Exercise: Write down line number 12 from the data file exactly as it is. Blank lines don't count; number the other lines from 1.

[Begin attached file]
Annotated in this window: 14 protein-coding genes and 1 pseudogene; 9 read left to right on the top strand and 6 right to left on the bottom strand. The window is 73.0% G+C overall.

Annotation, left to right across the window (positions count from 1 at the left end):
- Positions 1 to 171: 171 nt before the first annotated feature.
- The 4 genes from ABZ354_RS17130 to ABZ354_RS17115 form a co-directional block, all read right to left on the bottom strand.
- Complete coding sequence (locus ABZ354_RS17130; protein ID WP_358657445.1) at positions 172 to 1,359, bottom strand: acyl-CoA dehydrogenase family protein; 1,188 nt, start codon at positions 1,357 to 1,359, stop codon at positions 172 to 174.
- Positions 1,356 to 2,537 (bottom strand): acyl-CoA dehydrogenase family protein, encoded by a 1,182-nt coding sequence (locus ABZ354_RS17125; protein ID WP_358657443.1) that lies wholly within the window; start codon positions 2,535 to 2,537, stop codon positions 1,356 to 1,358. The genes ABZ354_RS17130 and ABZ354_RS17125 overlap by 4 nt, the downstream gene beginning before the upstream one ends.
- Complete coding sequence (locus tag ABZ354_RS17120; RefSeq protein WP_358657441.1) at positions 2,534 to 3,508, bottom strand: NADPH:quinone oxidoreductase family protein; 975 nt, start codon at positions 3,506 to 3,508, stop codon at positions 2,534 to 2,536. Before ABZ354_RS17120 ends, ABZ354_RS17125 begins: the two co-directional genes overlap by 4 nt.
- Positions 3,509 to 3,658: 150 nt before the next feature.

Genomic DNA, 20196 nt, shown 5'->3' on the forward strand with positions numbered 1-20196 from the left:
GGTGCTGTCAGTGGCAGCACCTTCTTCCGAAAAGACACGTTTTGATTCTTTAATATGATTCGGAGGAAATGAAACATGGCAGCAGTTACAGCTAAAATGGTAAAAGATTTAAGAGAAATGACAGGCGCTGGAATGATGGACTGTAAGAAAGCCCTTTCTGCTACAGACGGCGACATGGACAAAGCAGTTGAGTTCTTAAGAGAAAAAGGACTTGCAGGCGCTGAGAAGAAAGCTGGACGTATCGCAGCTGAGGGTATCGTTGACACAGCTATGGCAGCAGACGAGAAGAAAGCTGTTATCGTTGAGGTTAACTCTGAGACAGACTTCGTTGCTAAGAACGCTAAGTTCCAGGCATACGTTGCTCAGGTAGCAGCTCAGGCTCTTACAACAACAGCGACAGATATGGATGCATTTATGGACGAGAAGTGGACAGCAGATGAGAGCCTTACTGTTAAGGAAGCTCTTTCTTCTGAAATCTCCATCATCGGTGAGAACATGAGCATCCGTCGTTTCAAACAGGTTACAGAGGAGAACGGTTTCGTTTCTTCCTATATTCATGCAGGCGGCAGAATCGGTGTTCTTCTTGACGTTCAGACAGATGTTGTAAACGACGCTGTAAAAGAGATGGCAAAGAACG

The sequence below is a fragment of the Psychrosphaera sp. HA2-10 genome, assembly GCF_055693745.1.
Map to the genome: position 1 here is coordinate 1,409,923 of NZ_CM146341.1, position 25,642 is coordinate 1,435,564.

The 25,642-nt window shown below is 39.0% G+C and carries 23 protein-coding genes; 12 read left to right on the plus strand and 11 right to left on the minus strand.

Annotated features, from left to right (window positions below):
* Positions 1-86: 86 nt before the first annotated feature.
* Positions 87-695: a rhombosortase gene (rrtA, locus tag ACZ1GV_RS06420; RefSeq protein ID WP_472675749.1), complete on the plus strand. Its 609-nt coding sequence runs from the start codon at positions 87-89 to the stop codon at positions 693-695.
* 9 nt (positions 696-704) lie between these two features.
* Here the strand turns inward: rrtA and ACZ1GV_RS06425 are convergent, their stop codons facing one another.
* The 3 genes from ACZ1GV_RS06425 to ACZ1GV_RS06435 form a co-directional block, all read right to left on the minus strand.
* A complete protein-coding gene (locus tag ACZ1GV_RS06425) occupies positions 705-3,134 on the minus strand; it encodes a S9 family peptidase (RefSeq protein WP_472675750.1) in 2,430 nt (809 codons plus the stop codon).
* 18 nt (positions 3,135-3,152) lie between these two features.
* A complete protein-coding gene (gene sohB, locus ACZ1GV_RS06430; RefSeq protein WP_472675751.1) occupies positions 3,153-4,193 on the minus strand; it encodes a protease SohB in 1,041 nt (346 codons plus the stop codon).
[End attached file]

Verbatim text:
Map to the genome: position 1 here is coordinate 1,409,923 of NZ_CM146341.1, position 25,642 is coordinate 1,435,564.